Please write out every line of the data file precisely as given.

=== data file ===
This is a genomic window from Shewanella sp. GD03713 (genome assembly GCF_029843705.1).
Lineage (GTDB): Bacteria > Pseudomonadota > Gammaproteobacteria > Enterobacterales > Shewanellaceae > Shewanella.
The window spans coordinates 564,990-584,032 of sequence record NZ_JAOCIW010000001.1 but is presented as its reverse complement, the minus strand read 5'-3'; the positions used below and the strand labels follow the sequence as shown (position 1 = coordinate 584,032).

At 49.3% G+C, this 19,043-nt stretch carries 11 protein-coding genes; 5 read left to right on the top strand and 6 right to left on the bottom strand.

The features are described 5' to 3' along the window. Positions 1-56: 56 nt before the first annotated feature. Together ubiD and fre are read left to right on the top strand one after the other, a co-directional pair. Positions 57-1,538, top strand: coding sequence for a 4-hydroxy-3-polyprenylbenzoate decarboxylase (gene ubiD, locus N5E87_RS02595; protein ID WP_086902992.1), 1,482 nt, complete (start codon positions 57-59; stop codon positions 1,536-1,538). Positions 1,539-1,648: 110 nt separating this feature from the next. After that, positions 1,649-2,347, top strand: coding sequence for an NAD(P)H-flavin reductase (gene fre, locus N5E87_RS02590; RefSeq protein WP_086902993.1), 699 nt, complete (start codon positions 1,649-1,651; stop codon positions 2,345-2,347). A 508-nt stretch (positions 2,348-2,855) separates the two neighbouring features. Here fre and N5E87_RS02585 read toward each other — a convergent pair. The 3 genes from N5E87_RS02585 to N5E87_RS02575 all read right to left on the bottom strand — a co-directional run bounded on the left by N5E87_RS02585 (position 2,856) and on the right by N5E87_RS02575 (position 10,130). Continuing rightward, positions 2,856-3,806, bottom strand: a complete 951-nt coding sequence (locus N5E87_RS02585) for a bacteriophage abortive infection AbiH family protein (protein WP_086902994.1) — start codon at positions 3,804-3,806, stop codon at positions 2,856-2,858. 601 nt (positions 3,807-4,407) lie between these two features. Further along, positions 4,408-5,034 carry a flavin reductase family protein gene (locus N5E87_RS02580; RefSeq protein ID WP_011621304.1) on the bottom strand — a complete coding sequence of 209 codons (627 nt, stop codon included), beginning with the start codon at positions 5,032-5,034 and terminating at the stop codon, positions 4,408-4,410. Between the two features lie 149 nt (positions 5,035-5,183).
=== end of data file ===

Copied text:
This is a genomic window from Shewanella sp. GD03713 (genome assembly GCF_029843705.1).
Lineage (GTDB): Bacteria > Pseudomonadota > Gammaproteobacteria > Enterobacterales > Shewanellaceae > Shewanella.
The window spans coordinates 564,990-584,032 of sequence record NZ_JAOCIW010000001.1 but is presented as its reverse complement, the minus strand read 5'-3'; the positions used below and the strand labels follow the sequence as shown (position 1 = coordinate 584,032).

At 49.3% G+C, this 19,043-nt stretch carries 11 protein-coding genes; 5 read left to right on the top strand and 6 right to left on the bottom strand.

The features are described 5' to 3' along the window. Positions 1-56: 56 nt before the first annotated feature. Together ubiD and fre are read left to right on the top strand one after the other, a co-directional pair. Positions 57-1,538, top strand: coding sequence for a 4-hydroxy-3-polyprenylbenzoate decarboxylase (gene ubiD, locus N5E87_RS02595; protein ID WP_086902992.1), 1,482 nt, complete (start codon positions 57-59; stop codon positions 1,536-1,538). Positions 1,539-1,648: 110 nt separating this feature from the next. After that, positions 1,649-2,347, top strand: coding sequence for an NAD(P)H-flavin reductase (gene fre, locus N5E87_RS02590; RefSeq protein WP_086902993.1), 699 nt, complete (start codon positions 1,649-1,651; stop codon positions 2,345-2,347). A 508-nt stretch (positions 2,348-2,855) separates the two neighbouring features. Here fre and N5E87_RS02585 read toward each other — a convergent pair. The 3 genes from N5E87_RS02585 to N5E87_RS02575 all read right to left on the bottom strand — a co-directional run bounded on the left by N5E87_RS02585 (position 2,856) and on the right by N5E87_RS02575 (position 10,130). Continuing rightward, positions 2,856-3,806, bottom strand: a complete 951-nt coding sequence (locus N5E87_RS02585) for a bacteriophage abortive infection AbiH family protein (protein WP_086902994.1) — start codon at positions 3,804-3,806, stop codon at positions 2,856-2,858. 601 nt (positions 3,807-4,407) lie between these two features. Further along, positions 4,408-5,034 carry a flavin reductase family protein gene (locus N5E87_RS02580; RefSeq protein ID WP_011621304.1) on the bottom strand — a complete coding sequence of 209 codons (627 nt, stop codon included), beginning with the start codon at positions 5,032-5,034 and terminating at the stop codon, positions 4,408-4,410. Between the two features lie 149 nt (positions 5,035-5,183).